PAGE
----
The blueberry break, the canal and off course the first six kilometers on highway N 25 had taken so long that we had to look for some nice place to stay overnight just after having crossed the border into Sweden, having covered a distance of less than 50 km. We found a nice place which was a somewhat elevated plane of a few 100 square meters size which could be reached easily from the highway. The night was quite interesting. We had a very cold night, at least some degrees below 0 (Celsius). Also some nice animals must have been around our tent during the night, at least we could feel the weight of the steps in the vicinity of our tent. Probably it was a moose. Dangerous animals are no problem, because even bears prefer to eat blueberries and fish instead of humans. The chill was not such a problem because we where four people and thus enough to keep the tent warm.

On the next day we continued on the road that extends the Norwegian highway N 25 into Sweden until we reached the valley of the Västerdalsälven river. In that valley we wanted to follow highway N 297 a few kilometers to the south and then take a small eastbound road to highway N 70 which should have taken us to Mora. Everywhere we had asked in the tourist information if this road is paved and everywhere we got the answer that it would be paved. But it wasn't and thus we could not use it, because dust roads are too uncomfortable for the children in the trailer and even for the bicycles. We had the choice to walk on the dust road, to go north via Särna or to go south via Sälen. This is what we actually did. At least we had a nice view of the opposite bank of the river.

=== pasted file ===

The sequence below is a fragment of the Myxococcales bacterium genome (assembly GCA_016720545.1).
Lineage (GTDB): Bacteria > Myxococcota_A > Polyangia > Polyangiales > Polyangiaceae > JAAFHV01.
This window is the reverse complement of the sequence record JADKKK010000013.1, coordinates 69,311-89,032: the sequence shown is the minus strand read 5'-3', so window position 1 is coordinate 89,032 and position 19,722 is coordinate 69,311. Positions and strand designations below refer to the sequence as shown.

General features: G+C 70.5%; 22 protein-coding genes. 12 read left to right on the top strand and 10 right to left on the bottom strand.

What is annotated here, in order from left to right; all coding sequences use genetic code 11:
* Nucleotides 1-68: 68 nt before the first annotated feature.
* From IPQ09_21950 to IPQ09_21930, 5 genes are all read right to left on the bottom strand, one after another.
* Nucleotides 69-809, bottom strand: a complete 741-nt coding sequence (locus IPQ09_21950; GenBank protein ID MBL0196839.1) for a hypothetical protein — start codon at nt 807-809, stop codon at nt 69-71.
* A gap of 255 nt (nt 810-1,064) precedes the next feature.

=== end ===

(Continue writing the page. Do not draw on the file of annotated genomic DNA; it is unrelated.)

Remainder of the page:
Soon we reached Sälen, which is a place that seems to be popular with horse fans. We did well without any horse power, but the possibility to buy something and the tourist information was appreciated. Shortly after the border there should have been some possibility to buy something in Fulunäs, but it was such a small place consisting only of three houses. The tourist information in Sälen was the first one to know about the pavement of the road that we did not use. But they could also tell us about the road that would branch to the east a few kilometers further to the south. It was really paved, but not in the best state. Riding in the middle of the road, where the white lines are, was the best idea for using it, while no other traffic was visible. But the road was really not at all busy, maybe one vehicle every 10 minutes. Unfortunately one of my spokes was torn when we turned from highway N 297 to the eastbound road for Älvdalen. A local bicyclist told us that the next bicycle store would be in Älvdalen rather than in Sälen, which meant 52 kilometers of cycling with just 35 spokes in my rear wheel.